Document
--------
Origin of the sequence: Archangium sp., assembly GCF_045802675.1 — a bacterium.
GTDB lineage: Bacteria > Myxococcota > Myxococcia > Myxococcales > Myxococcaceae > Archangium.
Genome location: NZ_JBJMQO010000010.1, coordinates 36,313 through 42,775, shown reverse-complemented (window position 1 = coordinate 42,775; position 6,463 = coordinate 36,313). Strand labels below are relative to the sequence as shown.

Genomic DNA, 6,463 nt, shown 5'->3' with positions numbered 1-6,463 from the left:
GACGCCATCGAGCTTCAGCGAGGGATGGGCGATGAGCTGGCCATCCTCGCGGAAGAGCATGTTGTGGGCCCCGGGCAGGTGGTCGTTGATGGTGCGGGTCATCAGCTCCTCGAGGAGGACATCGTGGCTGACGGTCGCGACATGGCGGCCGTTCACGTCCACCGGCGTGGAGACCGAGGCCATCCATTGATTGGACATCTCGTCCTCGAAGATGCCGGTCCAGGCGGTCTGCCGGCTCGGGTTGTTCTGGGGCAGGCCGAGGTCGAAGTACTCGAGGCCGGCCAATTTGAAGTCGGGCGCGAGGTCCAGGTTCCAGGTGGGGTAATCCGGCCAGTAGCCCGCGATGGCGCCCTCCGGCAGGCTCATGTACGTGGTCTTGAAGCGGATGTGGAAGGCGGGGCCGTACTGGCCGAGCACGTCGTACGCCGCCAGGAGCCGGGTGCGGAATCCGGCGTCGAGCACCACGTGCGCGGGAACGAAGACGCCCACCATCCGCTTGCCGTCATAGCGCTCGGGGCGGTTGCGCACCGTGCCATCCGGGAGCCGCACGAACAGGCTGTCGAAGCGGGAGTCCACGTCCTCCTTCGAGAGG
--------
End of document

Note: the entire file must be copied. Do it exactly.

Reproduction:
Origin of the sequence: Archangium sp., assembly GCF_045802675.1 — a bacterium.
GTDB lineage: Bacteria > Myxococcota > Myxococcia > Myxococcales > Myxococcaceae > Archangium.
Genome location: NZ_JBJMQO010000010.1, coordinates 36,313 through 42,775, shown reverse-complemented (window position 1 = coordinate 42,775; position 6,463 = coordinate 36,313). Strand labels below are relative to the sequence as shown.

Genomic DNA, 6,463 nt, shown 5'->3' with positions numbered 1-6,463 from the left:
GACGCCATCGAGCTTCAGCGAGGGATGGGCGATGAGCTGGCCATCCTCGCGGAAGAGCATGTTGTGGGCCCCGGGCAGGTGGTCGTTGATGGTGCGGGTCATCAGCTCCTCGAGGAGGACATCGTGGCTGACGGTCGCGACATGGCGGCCGTTCACGTCCACCGGCGTGGAGACCGAGGCCATCCATTGATTGGACATCTCGTCCTCGAAGATGCCGGTCCAGGCGGTCTGCCGGCTCGGGTTGTTCTGGGGCAGGCCGAGGTCGAAGTACTCGAGGCCGGCCAATTTGAAGTCGGGCGCGAGGTCCAGGTTCCAGGTGGGGTAATCCGGCCAGTAGCCCGCGATGGCGCCCTCCGGCAGGCTCATGTACGTGGTCTTGAAGCGGATGTGGAAGGCGGGGCCGTACTGGCCGAGCACGTCGTACGCCGCCAGGAGCCGGGTGCGGAATCCGGCGTCGAGCACCACGTGCGCGGGAACGAAGACGCCCACCATCCGCTTGCCGTCATAGCGCTCGGGGCGGTTGCGCACCGTGCCATCCGGGAGCCGCACGAACAGGCTGTCGAAGCGGGAGTCCACGTCCTCCTTCGAGAGG